Microsoft Math Solver

This free application allows users to write a math problem on the screen or take a picture with the camera. The application then provides an answer and step-by-step instructions on how to arrive at a solution. Students can use this example as a guide for other problems.

The app also has links to interactive graphics and programs like Khan Academy for supporting videos.

References: IOS , Android .

Mod Math

The developers of this application created it for their son who suffers from dyslexia and dysgraphia (severe handwriting disorder). The program provides students with virtual graphics paper and they can use the touch keyboard to solve math problems without using a pencil. Equations will have to be typed on the keyboard, so if the student prefers dictation, this application will not suit him.

Jobs can also be saved in a searchable library. However, Mod Math is better suited for lower grades, where mathematics is studied at a low level. Mod Math is free but only available for Apple devices.

Math Learning Center

Math Learning Center is a collection of applications designed for students in preschool through fifth grade. These apps support what is taught in school and provide additional resources for parents, teachers, and children. All of them are available on the Internet, on IOS and Android operating systems, as well as in English and Spanish. Russian language is not supported.

Website address: Website .

Adapted from WIRED, Inclusive Technology 365, The Dyslexi a Association, Good Sensory Learning.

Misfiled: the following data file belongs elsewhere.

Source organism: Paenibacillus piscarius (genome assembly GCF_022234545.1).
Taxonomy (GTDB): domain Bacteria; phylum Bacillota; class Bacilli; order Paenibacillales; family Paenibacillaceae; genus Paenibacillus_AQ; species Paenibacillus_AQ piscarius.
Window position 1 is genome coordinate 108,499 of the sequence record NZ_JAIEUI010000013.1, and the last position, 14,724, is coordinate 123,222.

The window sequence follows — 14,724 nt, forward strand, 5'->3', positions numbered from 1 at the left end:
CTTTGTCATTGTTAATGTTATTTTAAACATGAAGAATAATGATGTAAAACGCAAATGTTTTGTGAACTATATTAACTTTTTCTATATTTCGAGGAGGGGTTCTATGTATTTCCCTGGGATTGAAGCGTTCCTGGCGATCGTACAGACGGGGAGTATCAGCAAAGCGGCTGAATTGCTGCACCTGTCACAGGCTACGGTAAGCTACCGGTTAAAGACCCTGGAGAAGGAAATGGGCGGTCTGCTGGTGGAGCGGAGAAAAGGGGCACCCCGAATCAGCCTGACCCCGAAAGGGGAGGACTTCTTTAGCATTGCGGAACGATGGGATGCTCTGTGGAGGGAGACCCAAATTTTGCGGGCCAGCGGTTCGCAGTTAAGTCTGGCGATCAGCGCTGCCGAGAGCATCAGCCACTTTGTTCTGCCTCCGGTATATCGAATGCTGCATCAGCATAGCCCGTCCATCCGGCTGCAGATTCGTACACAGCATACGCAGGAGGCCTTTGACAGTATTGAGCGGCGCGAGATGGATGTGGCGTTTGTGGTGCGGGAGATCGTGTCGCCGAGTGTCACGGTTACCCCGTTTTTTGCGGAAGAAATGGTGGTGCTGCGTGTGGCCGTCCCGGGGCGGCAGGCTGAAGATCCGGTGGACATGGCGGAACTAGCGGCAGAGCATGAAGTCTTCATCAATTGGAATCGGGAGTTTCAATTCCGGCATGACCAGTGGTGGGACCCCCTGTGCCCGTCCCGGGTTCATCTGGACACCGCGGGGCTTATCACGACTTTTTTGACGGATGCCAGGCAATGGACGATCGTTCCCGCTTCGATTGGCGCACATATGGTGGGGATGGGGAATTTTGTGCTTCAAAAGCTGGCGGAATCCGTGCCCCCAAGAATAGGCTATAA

Stationery devices for children with dyslexia

Stationery devices for children with dyslexia

I have dyslexia

Simple items that help with reading and writing.

We are talking about useful and simple stationery that will greatly simplify the process of teaching a child with dyslexia.

Reading rulers, o limiting cats

Problems with reading printed text are one of the most common in children diagnosed with dyslexia. To isolate the necessary part of the text (for example, only one line or even a word), to focus on it and read, special windows-limiters or frames for reading help. Such frames can be easily made at home from thick cardboard.

Reading rulers work in a similar way to frames. If a child, when reading, either loses a line, or skips individual words, or reads one word several times, then a reading ruler in this case is an excellent solution.

The background color of the ruler can be chosen experimentally: it will be different for each case. For some, blue will work, for others, yellow.

Ruler magnifiers

Ruler magnifiers enlarge a single line in a text, thereby visually capturing it, and greatly facilitate the reading process for children with dyslexia and related learning difficulties.

Stencils with Alphabet and Numbers

Use the color stencils with the alphabet ready for the first writing. With dyscalculia — stencils with numbers. This will help when writing the «naughty» letters, many of which are so similar to each other for a small person with dysfunction. When learning English, you can use a similar device with the English alphabet.

Colored transparent backgrounds

Sometimes the background color can play a decisive role in the perception of printed text. Using the selection method, choose the best option from bright blue, yellow, red, blue, green sheets, that is, the one that works specifically for your case. Sheets can be of different formats, from the smallest to large — A4 and more.

Writing Trainer with embossed tracks

Another simple and convenient device for children who are just learning to write with dyslexia and related learning difficulties.

By alexxlab